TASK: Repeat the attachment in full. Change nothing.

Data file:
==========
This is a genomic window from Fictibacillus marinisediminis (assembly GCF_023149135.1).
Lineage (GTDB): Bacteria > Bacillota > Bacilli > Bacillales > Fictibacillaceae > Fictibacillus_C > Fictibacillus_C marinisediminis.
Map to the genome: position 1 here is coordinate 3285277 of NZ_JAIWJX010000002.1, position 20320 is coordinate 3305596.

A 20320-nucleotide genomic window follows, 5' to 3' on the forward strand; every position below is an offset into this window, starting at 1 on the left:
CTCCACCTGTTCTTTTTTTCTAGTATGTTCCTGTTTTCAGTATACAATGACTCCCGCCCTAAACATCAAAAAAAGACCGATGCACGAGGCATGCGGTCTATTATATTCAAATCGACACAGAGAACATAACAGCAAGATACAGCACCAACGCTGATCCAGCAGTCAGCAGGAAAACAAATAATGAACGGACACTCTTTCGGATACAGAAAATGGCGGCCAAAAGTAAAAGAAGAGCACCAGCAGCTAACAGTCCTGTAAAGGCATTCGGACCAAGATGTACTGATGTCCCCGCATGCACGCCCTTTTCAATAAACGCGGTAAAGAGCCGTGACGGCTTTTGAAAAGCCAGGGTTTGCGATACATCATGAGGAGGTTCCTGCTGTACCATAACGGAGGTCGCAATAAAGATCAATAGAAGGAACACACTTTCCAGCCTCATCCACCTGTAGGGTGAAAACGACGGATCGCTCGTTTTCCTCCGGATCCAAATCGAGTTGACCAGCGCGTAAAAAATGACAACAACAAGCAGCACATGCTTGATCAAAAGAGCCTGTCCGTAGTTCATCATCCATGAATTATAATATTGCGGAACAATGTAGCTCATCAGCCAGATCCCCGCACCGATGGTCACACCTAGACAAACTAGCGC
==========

This is a genomic window from Fictibacillus marinisediminis (assembly GCF_023149135.1).
Lineage (GTDB): Bacteria > Bacillota > Bacilli > Bacillales > Fictibacillaceae > Fictibacillus_C > Fictibacillus_C marinisediminis.
Map to the genome: position 1 here is coordinate 3285277 of NZ_JAIWJX010000002.1, position 20320 is coordinate 3305596.

A 20320-nucleotide genomic window follows, 5' to 3' on the forward strand; every position below is an offset into this window, starting at 1 on the left:
CTCCACCTGTTCTTTTTTTCTAGTATGTTCCTGTTTTCAGTATACAATGACTCCCGCCCTAAACATCAAAAAAAGACCGATGCACGAGGCATGCGGTCTATTATATTCAAATCGACACAGAGAACATAACAGCAAGATACAGCACCAACGCTGATCCAGCAGTCAGCAGGAAAACAAATAATGAACGGACACTCTTTCGGATACAGAAAATGGCGGCCAAAAGTAAAAGAAGAGCACCAGCAGCTAACAGTCCTGTAAAGGCATTCGGACCAAGATGTACTGATGTCCCCGCATGCACGCCCTTTTCAATAAACGCGGTAAAGAGCCGTGACGGCTTTTGAAAAGCCAGGGTTTGCGATACATCATGAGGAGGTTCCTGCTGTACCATAACGGAGGTCGCAATAAAGATCAATAGAAGGAACACACTTTCCAGCCTCATCCACCTGTAGGGTGAAAACGACGGATCGCTCGTTTTCCTCCGGATCCAAATCGAGTTGACCAGCGCGTAAAAAATGACAACAACAAGCAGCACATGCTTGATCAAAAGAGCCTGTCCGTAGTTCATCATCCATGAATTATAATATTGCGGAACAATGTAGCTCATCAGCCAGATCCCCGCACCGATGGTCACACCTAGACAAACTAGCGC